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Norman Green

Norman Green was born on 26th October 1906 in Ironbridge, Shropshire. His family moved to Coventry while he was still a young boy and he grew up there. He left school at 14 and went to work in various engineering and the car factories in Coventry - Morris Engines, Dunlop, Vickers, Gauge and Tool.  

He and his friend, Reg Strong, became friendly with John Wilkie, a Communist Party member from Aberdeen and manager of the local Co-operative Insurance Society in Coventry. Wilkie was a well-read Marxist and gave the young men free Marxist classes. Norman became enthused and joined the Communist Party after experiencing periods of unemployment in his youth and seeing the consequences of capitalism on the lives of working class families in Coventry.
 
Having decided to visit the workers’ state in the Soviet Union to see things for himself, he paid two visits, in 1938 and 1939. Passing through the Kiel Canal on a Soviet ship, they saw German soldiers on the quayside giving the Nazi salute – a foretaste of the war to come. His visits to the Soviet Union gave him new enthusiasm for the struggle for socialism at home. Although in the 1930s there was still considerable poverty in the Soviet Union and many problems, he felt the party was tackling them and the people they met were, on the whole, optimistic about socialist achievements and potential. 
 
After his mother’s house was flattened in the blitz on Coventry in 1940, the family moved back to Madeley in Shropshire, where he continued working in a small engineering factory. In Madeley he and his new wife, Marguerite (nee Renard, later Morgan – see separate entry) became active in the local Labour movement, set up a CP branch in the village and promoted the Daily Worker – quite an achievement in a place which had hardly heard of Communism and never seen a Daily Worker before! He soon got several of his workmates to join the Party and the branch began to grow.
 
Living in a small village and renting accommodation in a big house, there was enough space for visiting comrades to stay and the house became a ‘sort of convalescent home’ for over-worked comrades; Jack Cohen, then a Party worker in Coventry, and Isobel Brown, among others, came to stay and recuperate. Both Norman and Marguerite worked closely with the local Labour Party and helped in the post-war electoral campaign that resulted in a massive landslide for Labour. Marguerite was a good platform speaker and the Labour Party told her she would get a parliamentary seat pretty quickly if she joined them, but she remained true to the Party.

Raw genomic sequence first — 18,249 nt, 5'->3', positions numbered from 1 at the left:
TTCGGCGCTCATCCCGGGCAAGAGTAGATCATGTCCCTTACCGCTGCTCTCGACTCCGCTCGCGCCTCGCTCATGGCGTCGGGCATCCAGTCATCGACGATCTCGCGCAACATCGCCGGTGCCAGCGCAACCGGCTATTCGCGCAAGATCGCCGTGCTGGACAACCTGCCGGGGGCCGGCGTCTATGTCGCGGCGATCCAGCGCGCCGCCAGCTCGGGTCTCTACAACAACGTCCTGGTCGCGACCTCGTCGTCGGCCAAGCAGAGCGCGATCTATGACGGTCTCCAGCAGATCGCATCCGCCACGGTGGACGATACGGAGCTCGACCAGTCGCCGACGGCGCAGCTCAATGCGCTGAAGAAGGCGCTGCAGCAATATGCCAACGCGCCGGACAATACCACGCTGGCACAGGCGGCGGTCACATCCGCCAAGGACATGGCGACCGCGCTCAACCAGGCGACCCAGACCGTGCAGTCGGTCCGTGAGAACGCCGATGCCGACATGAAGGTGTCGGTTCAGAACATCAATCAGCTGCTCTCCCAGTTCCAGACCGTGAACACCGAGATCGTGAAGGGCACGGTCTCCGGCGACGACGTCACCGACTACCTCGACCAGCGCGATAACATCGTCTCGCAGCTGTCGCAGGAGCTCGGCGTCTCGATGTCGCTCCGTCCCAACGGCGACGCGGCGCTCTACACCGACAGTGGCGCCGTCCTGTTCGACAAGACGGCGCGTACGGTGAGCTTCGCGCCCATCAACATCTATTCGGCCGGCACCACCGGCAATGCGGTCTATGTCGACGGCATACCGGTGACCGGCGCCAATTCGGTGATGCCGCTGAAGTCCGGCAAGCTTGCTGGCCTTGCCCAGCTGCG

As a steward in his factory, Norman came into conflict with management after trying to get a proper rate of pay for a skilled engineer colleague. The case went to arbitration but the local engineering union official sent to defend him at the tribunal was a right-winger who hated Communists, so sided with management and Norman was sacked. On returning to Coventry, he found himself on a blacklist and couldn’t find a job in any of the local factories. He thus decided to leave factory work and join his friend, Reg, with the Co-op Insurance Society.
 
Norman remained a member of the CPGB until its demise, when he joined the CPB, which he remained a member of for the rest of his life. He also remained also a devoted reader and financial contributor to the Daily Worker/Morning Star. His council house was used for branch meetings and he was seen regularly on demonstrations, May Day marches and picket lines in the city.
 
He was remembered with much fondness by friends and neighbours, being always accommodating and helpful, doing jobs and offering help to neighbours in difficulties but never asking for remuneration; Norman Green died on October 4th 2001, aged 95 years old.
 
John Green